She added, "But if, as we go through that process, we get to a point where we think it's the right thing to do for that customer to protect the customer's satisfaction and show that General Motors puts the customers first, then that's what we'll do."

Source: Detroit News



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RE: This car was complete fail...
By Reclaimer77 on 12/5/2011 10:44:11 PM , Rating: 0
We're not talking about the smoke and mirrors "combined" MPG. It's well known those EPA numbers are not representative of real world mileage! Like Motor Trend claiming the Volt got "134 MPG" which was later debunked. Or even worst, GM claiming the Volt got 240 MPG in testing. We're talking the MPG of JUST the ICE engine. Which is horrible AND requires expensive premium grade fuel.

quote:
The OP complained that the range was a big drawback of the car - and I argued it was a non-issue.


And saying it's a "non-issue" is pure baloney. It's a MAJOR issue. I know in your world nobody ever drives more than 30 miles a day, but guess what, it happens. And when it does, the Volt is a gas guzzling $40k pig.


RE: This car was complete fail...
By Amedean on 12/6/2011 3:16:45 AM , Rating: 2
quote:
It's well known those EPA numbers are not representative of real world mileage!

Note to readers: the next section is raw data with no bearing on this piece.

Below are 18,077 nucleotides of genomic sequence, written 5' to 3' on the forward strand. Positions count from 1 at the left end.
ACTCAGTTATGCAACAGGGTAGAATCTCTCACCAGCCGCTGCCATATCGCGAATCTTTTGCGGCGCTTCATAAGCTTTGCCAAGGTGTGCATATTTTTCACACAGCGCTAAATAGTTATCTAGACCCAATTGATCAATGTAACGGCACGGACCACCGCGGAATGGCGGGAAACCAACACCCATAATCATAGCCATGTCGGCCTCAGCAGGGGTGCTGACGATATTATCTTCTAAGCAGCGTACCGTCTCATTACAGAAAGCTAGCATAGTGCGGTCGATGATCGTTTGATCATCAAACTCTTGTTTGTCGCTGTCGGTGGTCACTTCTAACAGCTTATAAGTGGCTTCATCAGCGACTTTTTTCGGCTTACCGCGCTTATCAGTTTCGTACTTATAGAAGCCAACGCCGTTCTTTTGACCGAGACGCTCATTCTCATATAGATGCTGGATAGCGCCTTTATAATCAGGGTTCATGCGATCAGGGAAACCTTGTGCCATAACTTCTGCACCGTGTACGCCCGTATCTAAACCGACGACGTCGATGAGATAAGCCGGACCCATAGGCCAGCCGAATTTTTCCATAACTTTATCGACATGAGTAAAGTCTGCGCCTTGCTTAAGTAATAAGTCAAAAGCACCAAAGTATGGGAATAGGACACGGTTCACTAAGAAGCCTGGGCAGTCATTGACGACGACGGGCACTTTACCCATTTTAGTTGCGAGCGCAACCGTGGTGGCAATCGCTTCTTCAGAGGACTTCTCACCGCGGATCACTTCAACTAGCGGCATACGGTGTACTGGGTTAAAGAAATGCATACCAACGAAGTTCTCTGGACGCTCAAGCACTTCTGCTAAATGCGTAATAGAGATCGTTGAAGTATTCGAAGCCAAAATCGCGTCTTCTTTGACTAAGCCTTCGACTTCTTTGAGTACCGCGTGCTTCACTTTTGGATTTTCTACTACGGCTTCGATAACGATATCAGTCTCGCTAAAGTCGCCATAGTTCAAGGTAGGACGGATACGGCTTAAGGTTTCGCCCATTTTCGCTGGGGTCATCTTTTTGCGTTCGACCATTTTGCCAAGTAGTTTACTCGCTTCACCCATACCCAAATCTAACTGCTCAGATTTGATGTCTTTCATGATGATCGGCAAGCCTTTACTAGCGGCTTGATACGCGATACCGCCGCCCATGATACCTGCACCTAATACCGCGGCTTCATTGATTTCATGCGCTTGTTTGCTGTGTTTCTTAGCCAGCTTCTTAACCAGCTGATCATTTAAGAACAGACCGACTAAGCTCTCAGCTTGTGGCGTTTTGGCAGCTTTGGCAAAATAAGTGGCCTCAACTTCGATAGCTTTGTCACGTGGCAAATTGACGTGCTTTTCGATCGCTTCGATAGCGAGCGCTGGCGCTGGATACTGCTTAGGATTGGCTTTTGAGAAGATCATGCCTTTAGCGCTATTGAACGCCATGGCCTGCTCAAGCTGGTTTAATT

Your right, it is even better than advertised! Good summary from wired.com - not Fox News so sorry.....

quote:
If you drive 45 miles between charges, meaning you’re doing about 10 miles with the gasoline assist, you’ll get 168 mpg. Drive 60 miles between charges and you’re looking at 89 mpg. Drive 75 miles between charges and you can expect 69 mpg. Of course, the typical driver will go all kinds of distances between charges, and the EPA’s got a number for that, too: 60 mpg equivalent “combined composite.” “Our overall combined average is 60 mpg,” said Doug Parks, Volt global vehicle line executive for the Volt. “That’s best in segment for compact cars.” At the bottom line, there’s something for everyone on this label. Volt fanboys will hail the 93 mpg equivalency under electric power. Critics will seize on the 35 mile range and 37 mpg figures. GM’s PR flacks undoubtedly are scratching their heads trying to figure out how to spin it all.